Another way to use flour and fat(butter) to thicken items is to make a beurre manié. Beurre manie is equal parts flour and butter, by weight, that have been kneaded together. The mixture is then whisked slowly into a simmering liquid to thicken. Unlike roux, the mixture remains uncooked and it generally added at the end of the cooking process as a finishing technique or as a quick thickener. The butter adds shine and flavor as it melts.
The next way to add thickness to liquids is to use cornstarch. Cornstarch is much easier to use than roux because the only thing you need to do to use it is to mix it with water to create a slurry. Once the cornstarch is completely incorporated with the water, just slowly stir it into hot liquid. The liquid does not necessarily need to be boiling, but it does at the very least need to be simmering. Unlike roux, cornstarch will have a more immediate effect. Cornstarch is used heavily in Asian cuisine. It gives liquids a glossy sheen that may or may not be desired. Cornstarch also has the benefit of having twice the thickening power of flour. However, liquids thickened with cornstarch are less stable as it can lose its thickening effects over prolonged heating. Also, products that have been thickened with cornstarch should not be reheated.
An alternative to cornstarch and flour as a thickener is arrowroot. Arrowroot is derived from the roots of several tropical plants and is similar in texture and appearance to cornstarch. In fact, you use it the very same way. You mix it with cold water making a slurry than whisk that into a hot liquid. Arrowroot has slightly more thickening power than cornstarch, is not affected by acidic ingredients or freezing, thickens at a lower temperature than flour or cornstarch and it has a more neutral flavor. Arrowroot however, does not work well with dairy products, producing a slimy texture when it does. Arrowroot also has a tendency to break down when overheated and is quite a bit more expensive.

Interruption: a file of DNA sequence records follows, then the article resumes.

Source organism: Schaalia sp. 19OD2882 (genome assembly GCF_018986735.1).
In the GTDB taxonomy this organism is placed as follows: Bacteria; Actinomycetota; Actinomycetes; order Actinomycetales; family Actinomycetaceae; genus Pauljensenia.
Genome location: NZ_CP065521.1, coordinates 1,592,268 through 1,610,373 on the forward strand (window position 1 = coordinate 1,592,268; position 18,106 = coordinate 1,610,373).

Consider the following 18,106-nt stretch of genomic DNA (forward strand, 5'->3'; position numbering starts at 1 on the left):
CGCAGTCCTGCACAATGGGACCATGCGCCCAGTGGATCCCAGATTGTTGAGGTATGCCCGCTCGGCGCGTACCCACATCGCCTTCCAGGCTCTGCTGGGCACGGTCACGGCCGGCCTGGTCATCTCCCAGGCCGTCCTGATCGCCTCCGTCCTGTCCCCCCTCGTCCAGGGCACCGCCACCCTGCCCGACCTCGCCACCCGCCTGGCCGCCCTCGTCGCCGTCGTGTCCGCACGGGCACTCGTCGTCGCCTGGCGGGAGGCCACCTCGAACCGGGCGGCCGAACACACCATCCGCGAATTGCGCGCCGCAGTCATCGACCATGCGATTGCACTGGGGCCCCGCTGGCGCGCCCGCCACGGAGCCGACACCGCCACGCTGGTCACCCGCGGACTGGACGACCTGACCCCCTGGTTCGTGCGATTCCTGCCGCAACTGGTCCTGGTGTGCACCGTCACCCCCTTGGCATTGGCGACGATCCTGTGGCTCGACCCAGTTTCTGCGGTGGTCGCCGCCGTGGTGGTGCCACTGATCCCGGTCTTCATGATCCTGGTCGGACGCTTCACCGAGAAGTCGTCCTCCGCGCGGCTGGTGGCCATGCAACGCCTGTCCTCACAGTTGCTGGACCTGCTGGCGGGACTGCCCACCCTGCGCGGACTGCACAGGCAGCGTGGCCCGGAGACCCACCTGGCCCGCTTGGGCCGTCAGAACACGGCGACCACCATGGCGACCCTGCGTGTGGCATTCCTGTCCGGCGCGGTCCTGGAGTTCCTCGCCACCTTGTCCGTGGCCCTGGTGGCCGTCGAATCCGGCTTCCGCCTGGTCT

When not using starch to thicken liquids you have some options at your disposal. The easiest is to thicken something by reduction. All this means is that you allow the liquid to cook down until it is reduced in volume. This method is especially useful for making sauces or glazes. Just keep in mind that when you are reducing something the flavor of your liquid is being concentrated into the remaining liquid. Another way you can add viscosity to your liquids is by incorporating an already thickened liquid or item to it. Many a time I have added tomato paste to a tomato based sauce or soup to give it the consistency I wanted. It is also not uncommon to add thickness using demi-glace to a sauce. Just keep in mind that your desired thickness will have to be based on what you want thickened and what you are adding to thicken it. You can't turn an au jus into a gravy with nothing but a reduction or by adding only demi-glace to it.
One quick final note about thickening. It is always important to try to achieve your desired thickness with whatever method you are using. However, if you over thicken something the solution is just to add more liquid so you get it to where you want it. You may end up with slightly more product that you had originally intended and you may have to adjust your seasoning, but that is better than serving a gravy when you just wanted a light sauce.